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If you are considering rhinoplasty in Southern California including Beverly Hills, Santa Monica and Long Beach from a Board Certified Female Plastic Surgeon continue reading ...


What is rhinoplasty? This is a surgical procedure which is done to improve the appearance of the nose and/or the ability to breathe through the nose. The operation, therefore, may be considered cosmetic, functional or, for some patients, both. Nasal deformities may be present at birth or develop with aging and growth. Traumatic injuries (broken nose) or changes from previous surgeries may result in significant deformity. (Chin augmentation with a small synthetic implant may help create better facial harmony and an improved profile and may also be recommended simultaneously.)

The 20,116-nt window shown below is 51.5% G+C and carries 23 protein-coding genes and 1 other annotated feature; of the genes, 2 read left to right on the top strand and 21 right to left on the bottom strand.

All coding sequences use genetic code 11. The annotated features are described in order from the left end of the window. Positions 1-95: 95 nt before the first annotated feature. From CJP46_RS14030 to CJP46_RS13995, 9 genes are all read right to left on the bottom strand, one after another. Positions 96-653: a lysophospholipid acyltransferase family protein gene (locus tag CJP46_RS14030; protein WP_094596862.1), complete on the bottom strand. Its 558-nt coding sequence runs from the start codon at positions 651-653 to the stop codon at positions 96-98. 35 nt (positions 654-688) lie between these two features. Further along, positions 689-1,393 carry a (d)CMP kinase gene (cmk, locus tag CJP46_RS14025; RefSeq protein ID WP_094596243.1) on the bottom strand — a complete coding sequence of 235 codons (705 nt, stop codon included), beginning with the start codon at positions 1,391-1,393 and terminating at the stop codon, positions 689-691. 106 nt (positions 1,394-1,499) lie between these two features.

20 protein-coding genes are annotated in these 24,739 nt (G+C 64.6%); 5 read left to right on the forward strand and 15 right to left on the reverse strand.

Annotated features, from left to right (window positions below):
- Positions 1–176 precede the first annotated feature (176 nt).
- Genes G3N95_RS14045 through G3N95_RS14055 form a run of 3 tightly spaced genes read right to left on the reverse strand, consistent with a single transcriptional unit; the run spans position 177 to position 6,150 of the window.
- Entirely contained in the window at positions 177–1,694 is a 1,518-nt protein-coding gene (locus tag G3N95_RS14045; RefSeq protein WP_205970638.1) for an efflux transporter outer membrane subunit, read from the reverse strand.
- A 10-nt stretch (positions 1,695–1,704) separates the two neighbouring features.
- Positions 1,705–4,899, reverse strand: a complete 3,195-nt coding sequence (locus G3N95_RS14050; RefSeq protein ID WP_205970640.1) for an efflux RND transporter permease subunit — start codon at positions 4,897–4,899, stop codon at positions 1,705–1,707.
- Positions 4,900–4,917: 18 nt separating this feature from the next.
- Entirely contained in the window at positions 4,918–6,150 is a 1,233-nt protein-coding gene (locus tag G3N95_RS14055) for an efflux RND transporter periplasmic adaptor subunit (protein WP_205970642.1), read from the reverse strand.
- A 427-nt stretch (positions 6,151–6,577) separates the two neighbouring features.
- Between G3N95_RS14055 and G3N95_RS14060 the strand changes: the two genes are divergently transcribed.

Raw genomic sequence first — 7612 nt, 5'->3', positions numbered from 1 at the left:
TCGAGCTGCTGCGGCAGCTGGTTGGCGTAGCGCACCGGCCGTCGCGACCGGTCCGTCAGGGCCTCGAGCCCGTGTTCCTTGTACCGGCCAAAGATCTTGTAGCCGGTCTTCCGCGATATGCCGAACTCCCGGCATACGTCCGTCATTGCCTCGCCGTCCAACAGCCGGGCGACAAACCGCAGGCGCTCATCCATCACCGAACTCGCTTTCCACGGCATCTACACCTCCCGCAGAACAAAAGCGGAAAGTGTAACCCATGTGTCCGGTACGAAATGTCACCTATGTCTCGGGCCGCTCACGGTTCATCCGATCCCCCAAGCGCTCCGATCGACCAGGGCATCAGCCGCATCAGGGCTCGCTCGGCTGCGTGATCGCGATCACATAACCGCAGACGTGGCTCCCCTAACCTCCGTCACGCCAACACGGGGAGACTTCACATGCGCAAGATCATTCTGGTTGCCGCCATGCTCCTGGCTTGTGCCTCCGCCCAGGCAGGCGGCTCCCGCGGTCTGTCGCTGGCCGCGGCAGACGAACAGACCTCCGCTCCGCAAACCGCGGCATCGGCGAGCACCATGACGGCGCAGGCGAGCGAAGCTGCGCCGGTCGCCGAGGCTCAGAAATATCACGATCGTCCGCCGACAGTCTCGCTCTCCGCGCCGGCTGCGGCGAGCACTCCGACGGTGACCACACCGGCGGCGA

What features can be altered? Most often, patients request removal of a "hump" on the nose, refinement of a round nasal tip, or elevation of a drooping tip. Noses which are crooked, too wide, long pointy or flat may be improved. Realistically, there are limitations in achieving the final goal and the ultimate outcome will vary from patient to patient.

How are the breathing problems corrected? Frequently, the nasal septum (the cartilage separating the right and left nasal passages) is deviated and needs to be corrected. A crooked nose may worsen this disorder and therefore require correction at the same time. This operation is called a septorhinoplasty. Turbinates are parts of the nose which help to add moisture and filter inspired air. These structures can be enlarged for many reasons and contribute to airway blockage. When this occurs, the doctor will recommend their removal as part of the nasal surgery. Other problems such as narrowed passages and airway "collapse" may require placement of cartilage grafts for structural support. On rare occasions, scar tissue within the nose, from previous injury or surgery, may block air flow and require correction.